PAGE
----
Despite his lack of warmth, Mr. Tullar and I had a special relationship, or at least I thought so: he knew that books were as important to me as they were to him. During one of our class’s rare free reading periods, he saw me deep into Beverly Cleary’s The Luckiest Girl . This was a teen coming of age story, in which the heroine, like me, had just moved to California , and didn’t feel at home.
I looked up from the book and saw Mr. Tullar frowning in my direction.
“You shouldn’t read junk like that,” he said. “Teen novels. You’re capable of reading better books.”
I was embarrassed but pleased, even though I knew he was wrong about my book. Nothing Beverly Cleary wrote was junk. Still, he cared what I read, enough to say something about it. I was flattered, too: teen novels might be good enough for other girls, but they were not good enough for me, the girl who read well above her grade level.
Half way through that year, in the spring of 1967, we began our study of Greek mythology. We learned that the ancient Greeks made up stories to explain things they couldn’t understand, because science hadn’t been invented. The answers they came up with were wrong, but they didn’t know it, so they didn’t care. They had a myth about why we have seasons, a myth about where lightning comes from, and one about why the sun moves across the sky, and makes the sky look fiery when it sets.
There were other myths that weren’t about the weather. They were lessons about why it was not a good idea to get too big for your britches, as we said in Texas . Humans needed constant reminders that they were not in charge. The gods were in charge, and the way they proved it was to squash mortals, whether or not they’d done something wrong. If the gods wanted to get you, they would. Some of the stories had happy endings, but only after a lot of bad stuff had happened.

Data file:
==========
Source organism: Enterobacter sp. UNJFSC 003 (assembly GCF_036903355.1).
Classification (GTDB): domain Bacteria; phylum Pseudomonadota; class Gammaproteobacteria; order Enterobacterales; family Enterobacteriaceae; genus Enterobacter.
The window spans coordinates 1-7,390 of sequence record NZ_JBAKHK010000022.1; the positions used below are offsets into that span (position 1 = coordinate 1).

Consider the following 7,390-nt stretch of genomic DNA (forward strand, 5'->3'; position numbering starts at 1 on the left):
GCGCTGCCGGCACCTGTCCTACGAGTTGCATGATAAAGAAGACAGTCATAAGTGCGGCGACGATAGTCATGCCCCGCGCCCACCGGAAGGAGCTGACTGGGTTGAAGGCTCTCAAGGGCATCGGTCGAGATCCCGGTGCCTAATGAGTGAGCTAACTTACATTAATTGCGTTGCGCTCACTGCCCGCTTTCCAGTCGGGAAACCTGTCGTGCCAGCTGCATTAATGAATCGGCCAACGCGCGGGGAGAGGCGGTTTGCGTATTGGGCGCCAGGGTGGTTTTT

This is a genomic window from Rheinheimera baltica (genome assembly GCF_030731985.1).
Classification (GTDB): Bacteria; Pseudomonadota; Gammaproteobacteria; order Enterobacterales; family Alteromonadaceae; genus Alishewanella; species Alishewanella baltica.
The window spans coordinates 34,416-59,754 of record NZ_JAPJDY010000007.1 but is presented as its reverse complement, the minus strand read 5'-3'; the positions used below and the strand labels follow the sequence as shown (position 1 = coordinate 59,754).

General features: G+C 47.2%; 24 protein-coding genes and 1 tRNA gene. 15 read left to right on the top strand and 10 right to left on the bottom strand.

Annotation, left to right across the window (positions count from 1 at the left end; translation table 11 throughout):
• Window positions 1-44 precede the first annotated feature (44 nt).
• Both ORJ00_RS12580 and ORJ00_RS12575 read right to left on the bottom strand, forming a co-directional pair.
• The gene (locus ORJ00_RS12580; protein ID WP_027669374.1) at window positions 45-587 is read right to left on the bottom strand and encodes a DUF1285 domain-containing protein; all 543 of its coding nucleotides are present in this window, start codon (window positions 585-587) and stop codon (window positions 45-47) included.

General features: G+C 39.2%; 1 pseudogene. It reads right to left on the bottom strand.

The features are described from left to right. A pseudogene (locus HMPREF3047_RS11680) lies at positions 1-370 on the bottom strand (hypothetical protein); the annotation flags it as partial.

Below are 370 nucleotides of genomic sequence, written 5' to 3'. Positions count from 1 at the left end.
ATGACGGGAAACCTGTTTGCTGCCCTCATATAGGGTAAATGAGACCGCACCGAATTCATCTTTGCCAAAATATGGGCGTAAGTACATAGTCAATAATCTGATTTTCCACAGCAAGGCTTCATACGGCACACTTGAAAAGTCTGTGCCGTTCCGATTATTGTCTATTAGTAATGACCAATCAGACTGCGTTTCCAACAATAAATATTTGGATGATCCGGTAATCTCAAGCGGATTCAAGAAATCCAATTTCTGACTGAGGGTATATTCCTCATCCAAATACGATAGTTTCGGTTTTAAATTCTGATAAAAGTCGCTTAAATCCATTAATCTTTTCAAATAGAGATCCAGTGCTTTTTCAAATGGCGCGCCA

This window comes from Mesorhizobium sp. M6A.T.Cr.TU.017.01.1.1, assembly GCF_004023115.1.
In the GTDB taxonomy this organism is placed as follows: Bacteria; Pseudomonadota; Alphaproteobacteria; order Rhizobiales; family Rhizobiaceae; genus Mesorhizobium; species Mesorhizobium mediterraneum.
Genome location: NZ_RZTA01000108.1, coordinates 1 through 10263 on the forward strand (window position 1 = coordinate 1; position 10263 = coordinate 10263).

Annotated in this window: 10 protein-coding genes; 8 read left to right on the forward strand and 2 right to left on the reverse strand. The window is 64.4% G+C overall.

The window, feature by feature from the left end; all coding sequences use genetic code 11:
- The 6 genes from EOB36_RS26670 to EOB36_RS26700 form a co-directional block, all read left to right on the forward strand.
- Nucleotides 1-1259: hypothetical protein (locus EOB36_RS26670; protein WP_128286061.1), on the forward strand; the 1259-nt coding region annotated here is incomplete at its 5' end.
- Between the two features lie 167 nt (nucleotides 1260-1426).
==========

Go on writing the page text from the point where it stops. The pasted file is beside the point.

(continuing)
I really took to these stories. They were sort of like what we learned in Catechism, which is what Catholics called Sunday school: if you are bad, you get in trouble, which has the additional benefit of teaching other people a lesson. What was different about the Greek myths, though, was that the gods let people be punished or killed when they hadn’t done anything wrong, even innocent children. Jesus didn’t let that happen.
To wrap up our study of Greek myths, Mr. Tullar told us to write our own. They were supposed to be like the myths we’d been studying, but be original and creative, too. We had to use the same gods as in the real myths, but we could make up our own humans.
I decided to explain something in nature: how the moon came to be in sky. But I knew you couldn’t explain it in any old way. Somebody had to suffer. You couldn’t even have a semi-happy ending unless somebody suffered first. Take King Midas: he had to be really sorry that he’d wished for a golden touch and accidentally turned his daughter into a statue. Only then did a god take pity on him. Hades kidnapped Persephone, poor girl, but she only got to escape the Underworld for half the year, and then only because her mother Demeter told Zeus she’d kill every living thing on earth if her daughter were taken away from her forever.
I don’t remember much about my many years of schoolwork, but I remember every detail of my myth. It went like this. There were two brothers. I gave them Greek-sounding names: Decodorus and Antidolus. Decodorus was married and had a young daughter. Antidolus had no children of his own, but was a devoted uncle. He was so happy when his niece was born that he gave his brother a gigantic globe made of silver as a baby present.
The little girl spent a great deal of time in her adoring uncle’s company. One day, with her father Decodorus’ blessing, Antidolus took her swimming in a nearby river. At some point his attention was distracted, and he took his eyes off his niece for a few moments.